x

Ghosts of Jupiter / Press

“Some people go to Boston’s Museum of Science on field trips, others on hot summer days. No matter what brings them there, few expect to find local Boston rock pumping through the speakers. Thanks to partnership between Boston natives Ghosts of Jupiter and the Charles Hayden Planetarium staff, however, that’s exactly what they’ll find.”

“Boston psych rock aficionados Ghosts of Jupiter moved forward in this years Rock N’ Roll Rumble on a tie-dyed cloud of reverberated solos and riffs brought back from the golden age of noodling. Now, with their self-titled album behind them, they’re taking their show to an oddly appropriate venue: the Charles Hayden Planetarium at the Museum of Science. Why the jump from the footlights to the cosmos? Nate Wilson, frontman of Ghosts of Jupiter, and production manager Bret Wohlgemuth have a few answers.”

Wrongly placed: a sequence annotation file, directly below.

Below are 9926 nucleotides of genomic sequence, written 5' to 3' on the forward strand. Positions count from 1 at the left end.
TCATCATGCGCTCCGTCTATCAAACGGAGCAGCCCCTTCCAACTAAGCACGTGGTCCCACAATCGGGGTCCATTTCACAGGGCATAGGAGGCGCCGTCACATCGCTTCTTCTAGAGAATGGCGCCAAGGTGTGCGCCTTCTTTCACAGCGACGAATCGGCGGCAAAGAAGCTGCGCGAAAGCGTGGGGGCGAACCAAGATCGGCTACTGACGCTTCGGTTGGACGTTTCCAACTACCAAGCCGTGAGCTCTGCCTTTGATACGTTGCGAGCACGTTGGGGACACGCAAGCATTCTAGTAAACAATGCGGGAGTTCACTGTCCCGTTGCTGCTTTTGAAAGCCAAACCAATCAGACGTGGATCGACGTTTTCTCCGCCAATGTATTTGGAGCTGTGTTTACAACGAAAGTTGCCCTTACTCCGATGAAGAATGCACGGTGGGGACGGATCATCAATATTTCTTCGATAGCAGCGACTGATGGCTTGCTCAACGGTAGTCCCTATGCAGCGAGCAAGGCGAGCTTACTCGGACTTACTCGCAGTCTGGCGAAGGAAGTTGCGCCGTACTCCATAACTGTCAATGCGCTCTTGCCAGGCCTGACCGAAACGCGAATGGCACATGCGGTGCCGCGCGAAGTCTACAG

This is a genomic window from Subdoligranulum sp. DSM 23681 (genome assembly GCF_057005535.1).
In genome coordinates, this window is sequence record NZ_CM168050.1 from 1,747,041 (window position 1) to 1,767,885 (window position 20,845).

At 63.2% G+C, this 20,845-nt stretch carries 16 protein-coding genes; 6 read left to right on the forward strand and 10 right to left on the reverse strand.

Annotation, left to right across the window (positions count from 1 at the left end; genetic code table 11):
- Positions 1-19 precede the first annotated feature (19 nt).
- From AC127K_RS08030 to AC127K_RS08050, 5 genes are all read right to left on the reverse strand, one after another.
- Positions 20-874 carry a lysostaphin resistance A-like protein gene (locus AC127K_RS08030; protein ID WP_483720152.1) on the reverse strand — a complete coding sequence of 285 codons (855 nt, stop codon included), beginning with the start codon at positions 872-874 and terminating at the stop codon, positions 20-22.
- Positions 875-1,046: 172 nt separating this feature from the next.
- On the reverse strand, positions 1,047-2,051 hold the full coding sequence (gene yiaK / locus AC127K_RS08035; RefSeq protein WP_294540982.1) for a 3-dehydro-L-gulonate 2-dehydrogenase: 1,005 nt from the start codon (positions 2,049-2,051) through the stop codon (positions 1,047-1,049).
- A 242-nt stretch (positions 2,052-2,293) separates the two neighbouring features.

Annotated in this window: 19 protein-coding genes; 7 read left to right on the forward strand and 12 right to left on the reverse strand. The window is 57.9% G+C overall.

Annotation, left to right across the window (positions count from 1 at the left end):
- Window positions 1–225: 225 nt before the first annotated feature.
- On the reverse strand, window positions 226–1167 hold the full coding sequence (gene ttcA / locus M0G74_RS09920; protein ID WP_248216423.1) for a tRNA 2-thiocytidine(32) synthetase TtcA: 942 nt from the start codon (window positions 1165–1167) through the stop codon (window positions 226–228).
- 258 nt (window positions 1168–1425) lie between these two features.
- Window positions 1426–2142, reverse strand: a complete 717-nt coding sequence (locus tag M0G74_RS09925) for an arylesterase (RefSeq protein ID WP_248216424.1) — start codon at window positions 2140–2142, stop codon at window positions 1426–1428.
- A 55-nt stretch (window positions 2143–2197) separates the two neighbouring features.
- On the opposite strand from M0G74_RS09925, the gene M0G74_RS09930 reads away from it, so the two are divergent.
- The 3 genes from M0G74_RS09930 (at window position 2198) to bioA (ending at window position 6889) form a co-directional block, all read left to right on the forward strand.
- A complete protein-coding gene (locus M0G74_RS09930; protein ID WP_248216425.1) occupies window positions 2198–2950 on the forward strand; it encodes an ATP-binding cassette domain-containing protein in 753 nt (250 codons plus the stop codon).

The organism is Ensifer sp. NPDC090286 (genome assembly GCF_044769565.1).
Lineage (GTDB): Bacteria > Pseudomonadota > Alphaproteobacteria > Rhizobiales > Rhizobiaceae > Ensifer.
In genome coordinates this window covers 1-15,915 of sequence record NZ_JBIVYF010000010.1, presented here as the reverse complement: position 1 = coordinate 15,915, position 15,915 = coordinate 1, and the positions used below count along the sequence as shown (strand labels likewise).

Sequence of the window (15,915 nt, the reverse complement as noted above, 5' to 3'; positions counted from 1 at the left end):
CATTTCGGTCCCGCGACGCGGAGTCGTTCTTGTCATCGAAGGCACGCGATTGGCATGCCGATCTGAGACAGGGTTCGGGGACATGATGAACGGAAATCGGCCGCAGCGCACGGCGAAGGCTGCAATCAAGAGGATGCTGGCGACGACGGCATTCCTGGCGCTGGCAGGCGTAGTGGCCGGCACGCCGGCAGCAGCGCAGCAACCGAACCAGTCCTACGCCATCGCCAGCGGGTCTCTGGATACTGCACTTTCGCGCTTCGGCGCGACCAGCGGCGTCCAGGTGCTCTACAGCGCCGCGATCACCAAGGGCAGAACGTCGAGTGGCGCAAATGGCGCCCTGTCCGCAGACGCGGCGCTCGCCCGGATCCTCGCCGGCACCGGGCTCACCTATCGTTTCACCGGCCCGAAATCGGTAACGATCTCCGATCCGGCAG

“Imagine being able to present your band’s music with more mind-bending visual imagery than a Radiohead or Roger Waters concert. It’s a surreal reality for Ghosts of Jupiter, whose self-titled debut provides the soundtrack to a kaleidoscopic, state-of-the-art digital show at the Museum of Science’s Charles Hayden Planetarium.”

“Do you remember Friday nights at the Museum of Science in high school and college? Laser lights, special effects and Pink Floyd and Zeppelin. This summer it's back — but with a local band and a 21st-century touch. "The technology is video projection, but like video projection on steroids," said David Rabkin, director of the Museum of Science planetarium. To be exact, it isn't actually a laser show.”

“Homegrown animators have ditched the lasers and instead conjured up evocative landscapes and situations. Most importantly, local favorites (and Rock’N’Roll Rumble semifinalists) Ghosts of Jupiter have made the kind of album that lends itself perfectly to a light show, full of shifting rhythms, riffs you want to follow to the end of the universe, and enough fun bombast to pop the top off of anything that tries to contain it, even a huge dome.”